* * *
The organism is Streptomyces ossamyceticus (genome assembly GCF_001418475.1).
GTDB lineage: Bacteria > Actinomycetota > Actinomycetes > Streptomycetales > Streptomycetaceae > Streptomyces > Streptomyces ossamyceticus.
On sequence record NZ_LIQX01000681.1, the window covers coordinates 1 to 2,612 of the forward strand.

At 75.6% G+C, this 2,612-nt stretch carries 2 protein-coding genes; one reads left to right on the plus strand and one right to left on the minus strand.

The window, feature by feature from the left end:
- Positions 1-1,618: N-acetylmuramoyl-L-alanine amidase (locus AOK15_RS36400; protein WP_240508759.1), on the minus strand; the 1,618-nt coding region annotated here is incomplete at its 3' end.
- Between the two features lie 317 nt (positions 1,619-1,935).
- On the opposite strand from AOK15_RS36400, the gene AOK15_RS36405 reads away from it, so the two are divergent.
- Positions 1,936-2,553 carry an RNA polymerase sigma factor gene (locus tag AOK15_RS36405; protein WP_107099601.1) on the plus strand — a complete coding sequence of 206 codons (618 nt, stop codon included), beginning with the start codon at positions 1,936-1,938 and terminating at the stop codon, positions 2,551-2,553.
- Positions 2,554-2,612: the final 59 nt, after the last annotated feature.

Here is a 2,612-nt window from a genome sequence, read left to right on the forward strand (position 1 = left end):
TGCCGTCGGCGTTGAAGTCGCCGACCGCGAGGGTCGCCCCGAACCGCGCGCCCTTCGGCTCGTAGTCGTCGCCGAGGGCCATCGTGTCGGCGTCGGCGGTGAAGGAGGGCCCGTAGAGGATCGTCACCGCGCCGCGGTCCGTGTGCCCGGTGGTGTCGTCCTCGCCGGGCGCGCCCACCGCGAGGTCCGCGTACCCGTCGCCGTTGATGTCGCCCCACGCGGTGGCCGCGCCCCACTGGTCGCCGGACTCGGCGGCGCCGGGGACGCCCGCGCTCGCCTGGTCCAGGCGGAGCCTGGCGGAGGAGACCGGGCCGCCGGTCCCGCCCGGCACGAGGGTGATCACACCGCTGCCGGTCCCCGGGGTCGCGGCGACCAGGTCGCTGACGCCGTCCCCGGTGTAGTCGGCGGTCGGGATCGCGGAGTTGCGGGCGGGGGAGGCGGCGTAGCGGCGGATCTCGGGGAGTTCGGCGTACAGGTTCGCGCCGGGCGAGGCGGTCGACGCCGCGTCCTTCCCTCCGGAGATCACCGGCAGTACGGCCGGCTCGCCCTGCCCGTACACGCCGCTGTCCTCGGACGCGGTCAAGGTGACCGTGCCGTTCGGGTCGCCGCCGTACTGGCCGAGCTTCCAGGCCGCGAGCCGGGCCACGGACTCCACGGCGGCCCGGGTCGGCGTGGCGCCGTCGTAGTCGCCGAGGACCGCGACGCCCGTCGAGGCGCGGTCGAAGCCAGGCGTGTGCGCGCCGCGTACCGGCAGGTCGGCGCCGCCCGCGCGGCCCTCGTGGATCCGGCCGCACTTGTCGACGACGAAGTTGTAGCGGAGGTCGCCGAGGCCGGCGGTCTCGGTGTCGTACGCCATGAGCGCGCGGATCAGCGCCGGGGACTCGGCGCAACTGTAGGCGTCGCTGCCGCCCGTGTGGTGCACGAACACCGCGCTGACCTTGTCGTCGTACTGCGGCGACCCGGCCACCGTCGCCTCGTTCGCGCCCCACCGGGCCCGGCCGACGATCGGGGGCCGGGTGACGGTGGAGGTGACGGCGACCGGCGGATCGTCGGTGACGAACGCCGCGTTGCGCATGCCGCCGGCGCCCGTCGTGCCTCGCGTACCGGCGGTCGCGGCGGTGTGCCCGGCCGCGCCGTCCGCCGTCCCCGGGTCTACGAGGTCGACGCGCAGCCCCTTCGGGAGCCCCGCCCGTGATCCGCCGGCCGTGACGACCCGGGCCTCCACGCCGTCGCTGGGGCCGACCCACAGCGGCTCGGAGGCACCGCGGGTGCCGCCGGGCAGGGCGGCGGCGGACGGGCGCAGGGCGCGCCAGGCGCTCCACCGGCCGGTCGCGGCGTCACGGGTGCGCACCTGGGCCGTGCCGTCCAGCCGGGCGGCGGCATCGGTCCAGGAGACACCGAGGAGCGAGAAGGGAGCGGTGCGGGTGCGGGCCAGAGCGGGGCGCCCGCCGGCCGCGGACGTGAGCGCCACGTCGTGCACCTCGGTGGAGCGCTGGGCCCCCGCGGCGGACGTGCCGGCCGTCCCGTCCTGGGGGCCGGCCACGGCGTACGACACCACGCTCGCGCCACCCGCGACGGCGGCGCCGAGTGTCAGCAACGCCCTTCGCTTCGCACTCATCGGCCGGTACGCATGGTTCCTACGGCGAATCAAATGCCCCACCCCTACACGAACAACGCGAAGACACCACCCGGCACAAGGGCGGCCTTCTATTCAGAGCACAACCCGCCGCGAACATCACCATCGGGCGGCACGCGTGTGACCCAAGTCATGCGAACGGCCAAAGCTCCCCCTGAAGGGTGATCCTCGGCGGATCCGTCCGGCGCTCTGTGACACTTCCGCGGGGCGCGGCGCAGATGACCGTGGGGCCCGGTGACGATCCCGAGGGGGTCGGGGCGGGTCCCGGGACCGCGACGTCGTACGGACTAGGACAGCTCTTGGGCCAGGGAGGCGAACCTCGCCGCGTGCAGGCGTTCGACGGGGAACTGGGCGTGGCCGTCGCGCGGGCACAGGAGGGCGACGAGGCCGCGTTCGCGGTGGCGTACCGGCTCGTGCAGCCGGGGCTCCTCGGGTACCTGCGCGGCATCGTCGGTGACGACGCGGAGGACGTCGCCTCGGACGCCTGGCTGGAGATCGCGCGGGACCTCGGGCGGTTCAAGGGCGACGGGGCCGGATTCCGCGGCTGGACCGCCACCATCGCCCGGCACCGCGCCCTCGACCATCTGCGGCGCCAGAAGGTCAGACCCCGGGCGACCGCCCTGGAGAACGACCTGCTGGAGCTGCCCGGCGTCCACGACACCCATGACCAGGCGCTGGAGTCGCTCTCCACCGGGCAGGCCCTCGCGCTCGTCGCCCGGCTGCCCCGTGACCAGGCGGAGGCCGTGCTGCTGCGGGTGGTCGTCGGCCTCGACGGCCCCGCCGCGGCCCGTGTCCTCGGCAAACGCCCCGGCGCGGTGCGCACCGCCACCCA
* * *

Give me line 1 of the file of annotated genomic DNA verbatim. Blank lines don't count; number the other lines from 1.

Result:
The organism is Streptomyces ossamyceticus (genome assembly GCF_001418475.1).